Author: Abraham Kuot
Kuot, Abraham, 2015 Molecular Biology and Genetics of Fuchs’ Endothelial Corneal Dystrophy, Flinders University, School of Medicine
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Fuchs’ endothelial corneal dystrophy (FECD) is a common disease of the corneal endothelium (CE) that is characterised by the formation of guttae, abnormal thickening of the Descemet’s membrane (DM), and gradual loss of corneal endothelial cells (CECs). These features lead to corneal oedema, progressive vision loss, and ultimately blindness, if left untreated. Corneal grafting is the only effective treatment for FECD. In Australia, ~6% of corneal grafts are performed in FECD patients annually. Currently, the mechanism of FECD is poorly understood. It occurs as a rare familial early-onset or a common late-onset familial or sporadic disease. This project focused on the late-onset disease that shows strong genetic heterogeneity, much of which remains undetermined. Mutations in the AGBL1, LOXHD1, SLC4A11, and ZEB1 genes contibute to the disease in Caucasian American and Asian populations. Four chromosomal loci are linked to familial disease but the underlying genes remain unknown. Strong genetic association between FECD and nucleotide variants in TCF4 has been identified in Caucasian American, Chinese and Indian cases. Molecular studies suggest involvement of oxidative stress, apoptosis, protein misfolding, corneal endothelial ion transporters loss, and accelerated senescence in the disease pathophysiology. This project aimed to advance the understanding of the molecular basis of FECD. The specific aims were to identify genetic causes of FECD in Caucasian Australian cases, determine relative abundance of proteins between FECD-affected and unaffected DM, and identify dysregulated genes between FECD-affected and unaffected CE. Mutation screening of LOXHD1, SLC4A11 and ZEB1 genes in 128 cases by Ion Torrent Next-Generation Sequencing identified novel mutations in LOXHD1 and SLC4A11 as the possible causes of FECD in three cases. Genotyping of 208 cases for TGC repeat expansion in TCF4 by short tandem repeat assay confirmed strong association with FECD. Genome-wide association study (GWAS) using pooled DNA identified TCF4(transcription factor 4) as a major susceptibility gene for FECD in Australian cases. Genotyping of 190 cases for FECD associated potential novel genes by Sequenom MassArray Spectrometry replicated association of ATP1B1, KANK4 and LAMC1 genes with FECD. These genes were initially identified through GWAS performed in American cases by our collaborators in the USA. Quantitative reverse transcription-polymerase chain reaction (quantitative RT-PCR) indicated down-regulation of ATP1B1 in FECD-affected CE compared to normal CE, and immunohistochemistry showed differential distribution of the encoded protein in diseased cornea compared to normal cornea. Comparison of relative abundance of proteins between affected and unaffected DM by label-free mass spectrometry revealed reduced abundance of APOE in FECD-affected DM. Immunohistochemistry validated APOE as a component of the DM, with differential distribution between affected and unaffected corneas. Analysis of expression of APOE mRNA levels between FECD-affected and unaffected CE by quantitative RT-PCR revealed down-regulation of the transcript in the disease, suggesting a correlation between reduced abundance of the protein and under-expression of the gene in FECD. Investigation of dysregulated genes between FECD-affected and unaffected CE by microarray analysis revealed 135 differentially expressed genes. Of these, 123 genes were up-regulated in the disease. Validation of 12 prioritised genes by quantitative RT-PCR confirmed significant up-regulation of ALPK2, BGN, CLIC6, CPAMD8, CST1, CX3CR1, EDN1, HLA-DRA, NOX4 and PPP1R1B genes in FECD. Ingenuity Pathway Analysis of all genes/proteins identified to be involved in FECD in this project and previous independent studies suggests involvement of activated transcription factor JUN (Jun Proto-Oncogene) and β-catenin/TCF4 complex, tumour suppressor p53, and immune response pathways in the mechanism of FECD. Overall, this project revealed novel FECD-causing mutations in three cases, confirmed association of TCF4 with FECD in Australian cases, and identified several new genes involved in FECD. Physiologically, the novel genes are involved in protein synthesis (ALPK2 and KANK4) and assembly/structural integrity in the DM (BGN and LAMC1), electrochemical gradient homeostasis (ATP1B1 and CLIC6), premature senescence (CST1), and oxidant-antioxidant imbalance (APOE and NOX4) pathways, known to be involved in FECD. The CX3CR1, HLA-DRA and EDN1 genes are involved in immune response. Involvement of the immune response pathway in FECD is a novel finding.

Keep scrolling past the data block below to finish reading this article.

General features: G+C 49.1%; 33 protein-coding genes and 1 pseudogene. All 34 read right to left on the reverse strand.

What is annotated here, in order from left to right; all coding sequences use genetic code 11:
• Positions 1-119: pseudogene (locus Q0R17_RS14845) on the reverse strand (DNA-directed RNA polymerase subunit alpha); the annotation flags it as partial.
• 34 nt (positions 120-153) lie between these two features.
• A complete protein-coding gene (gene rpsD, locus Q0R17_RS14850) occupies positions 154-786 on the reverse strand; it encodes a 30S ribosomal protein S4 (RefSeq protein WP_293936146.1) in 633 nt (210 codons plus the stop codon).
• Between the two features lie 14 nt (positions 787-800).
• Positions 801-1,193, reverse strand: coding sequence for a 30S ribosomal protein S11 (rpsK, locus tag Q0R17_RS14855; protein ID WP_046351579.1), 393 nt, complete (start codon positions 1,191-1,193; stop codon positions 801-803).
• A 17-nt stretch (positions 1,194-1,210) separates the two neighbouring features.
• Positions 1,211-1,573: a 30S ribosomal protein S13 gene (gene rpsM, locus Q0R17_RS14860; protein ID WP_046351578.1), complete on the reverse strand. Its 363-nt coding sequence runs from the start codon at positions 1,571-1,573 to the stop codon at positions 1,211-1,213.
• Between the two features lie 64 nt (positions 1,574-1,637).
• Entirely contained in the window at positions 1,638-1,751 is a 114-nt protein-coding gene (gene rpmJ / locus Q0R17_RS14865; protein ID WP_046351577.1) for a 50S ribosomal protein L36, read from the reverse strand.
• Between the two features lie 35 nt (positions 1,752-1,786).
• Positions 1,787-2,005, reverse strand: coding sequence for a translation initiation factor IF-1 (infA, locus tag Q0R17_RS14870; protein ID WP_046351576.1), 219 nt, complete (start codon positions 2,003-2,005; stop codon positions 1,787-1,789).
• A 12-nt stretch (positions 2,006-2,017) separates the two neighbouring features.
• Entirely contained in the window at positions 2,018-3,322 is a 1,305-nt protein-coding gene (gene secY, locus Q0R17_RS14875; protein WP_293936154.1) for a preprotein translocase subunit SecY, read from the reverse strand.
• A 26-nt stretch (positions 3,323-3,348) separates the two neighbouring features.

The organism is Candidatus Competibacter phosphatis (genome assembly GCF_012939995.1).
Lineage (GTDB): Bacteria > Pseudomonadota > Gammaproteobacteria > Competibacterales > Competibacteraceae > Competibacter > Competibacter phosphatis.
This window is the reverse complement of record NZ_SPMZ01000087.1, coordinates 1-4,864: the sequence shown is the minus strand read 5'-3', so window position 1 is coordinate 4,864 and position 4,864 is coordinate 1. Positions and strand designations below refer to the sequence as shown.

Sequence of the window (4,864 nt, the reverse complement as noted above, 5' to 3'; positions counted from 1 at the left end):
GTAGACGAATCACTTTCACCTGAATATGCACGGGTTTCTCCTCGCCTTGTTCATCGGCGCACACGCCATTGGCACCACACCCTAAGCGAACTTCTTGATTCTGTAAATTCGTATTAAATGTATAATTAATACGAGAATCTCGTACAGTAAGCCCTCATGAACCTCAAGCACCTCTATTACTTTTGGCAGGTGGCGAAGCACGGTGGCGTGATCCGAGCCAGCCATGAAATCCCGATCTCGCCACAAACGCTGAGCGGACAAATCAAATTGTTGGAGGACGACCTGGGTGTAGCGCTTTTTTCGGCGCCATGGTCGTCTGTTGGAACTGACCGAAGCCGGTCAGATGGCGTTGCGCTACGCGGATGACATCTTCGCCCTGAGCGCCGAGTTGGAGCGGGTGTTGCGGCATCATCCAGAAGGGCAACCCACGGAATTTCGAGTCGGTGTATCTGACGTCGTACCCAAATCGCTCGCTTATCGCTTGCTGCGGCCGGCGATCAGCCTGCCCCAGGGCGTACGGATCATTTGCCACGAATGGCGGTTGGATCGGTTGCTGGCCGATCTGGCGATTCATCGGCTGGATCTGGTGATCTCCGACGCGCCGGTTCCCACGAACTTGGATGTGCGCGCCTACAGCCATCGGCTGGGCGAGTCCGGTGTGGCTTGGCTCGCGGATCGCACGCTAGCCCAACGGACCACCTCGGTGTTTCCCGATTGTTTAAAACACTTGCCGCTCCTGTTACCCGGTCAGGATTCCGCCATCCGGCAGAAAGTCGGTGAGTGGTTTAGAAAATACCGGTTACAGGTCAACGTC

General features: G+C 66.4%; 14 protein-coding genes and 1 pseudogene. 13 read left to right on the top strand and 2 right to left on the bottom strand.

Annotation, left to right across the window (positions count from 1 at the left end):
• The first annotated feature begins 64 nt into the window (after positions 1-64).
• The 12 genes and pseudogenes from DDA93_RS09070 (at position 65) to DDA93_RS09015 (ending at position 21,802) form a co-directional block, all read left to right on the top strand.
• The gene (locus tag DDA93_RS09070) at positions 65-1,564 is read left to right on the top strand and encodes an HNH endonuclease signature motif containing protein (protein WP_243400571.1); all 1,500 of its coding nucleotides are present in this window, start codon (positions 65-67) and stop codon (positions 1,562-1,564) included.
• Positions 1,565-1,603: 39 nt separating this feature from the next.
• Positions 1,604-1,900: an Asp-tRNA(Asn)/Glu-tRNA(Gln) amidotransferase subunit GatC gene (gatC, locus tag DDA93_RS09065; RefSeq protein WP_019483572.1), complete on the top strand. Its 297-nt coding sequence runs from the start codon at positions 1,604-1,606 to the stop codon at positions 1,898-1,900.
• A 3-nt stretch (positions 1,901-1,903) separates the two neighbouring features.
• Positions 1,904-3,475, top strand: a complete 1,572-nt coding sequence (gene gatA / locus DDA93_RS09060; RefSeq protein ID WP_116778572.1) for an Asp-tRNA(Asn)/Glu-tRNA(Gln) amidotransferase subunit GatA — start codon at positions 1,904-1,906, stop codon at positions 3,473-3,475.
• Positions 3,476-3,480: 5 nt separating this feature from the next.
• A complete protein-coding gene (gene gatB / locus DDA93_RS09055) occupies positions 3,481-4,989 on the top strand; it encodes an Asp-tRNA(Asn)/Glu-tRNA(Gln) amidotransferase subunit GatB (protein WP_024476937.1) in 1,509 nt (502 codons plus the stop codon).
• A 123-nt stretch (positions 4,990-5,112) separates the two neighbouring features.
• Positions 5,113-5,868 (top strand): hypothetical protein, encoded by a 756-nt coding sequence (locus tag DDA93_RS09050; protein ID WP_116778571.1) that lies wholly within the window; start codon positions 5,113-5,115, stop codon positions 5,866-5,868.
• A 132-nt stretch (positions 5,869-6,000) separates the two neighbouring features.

Keywords: Fuchs' endothelial corneal dystrophy, FECD, Fuchs' dystrophy, Fuchs' endothelial dystrophy, Molecular Biology and Genetics of Fuchs' endothelial corneal dystrophy, Corneal dystrophy, Late-onset Fuchs' endothelial dystrophy
Subject: Medicine thesis
Thesis type: Doctor of Philosophy
School: School of Medicine
Supervisor: Dr. Shiwani Sharma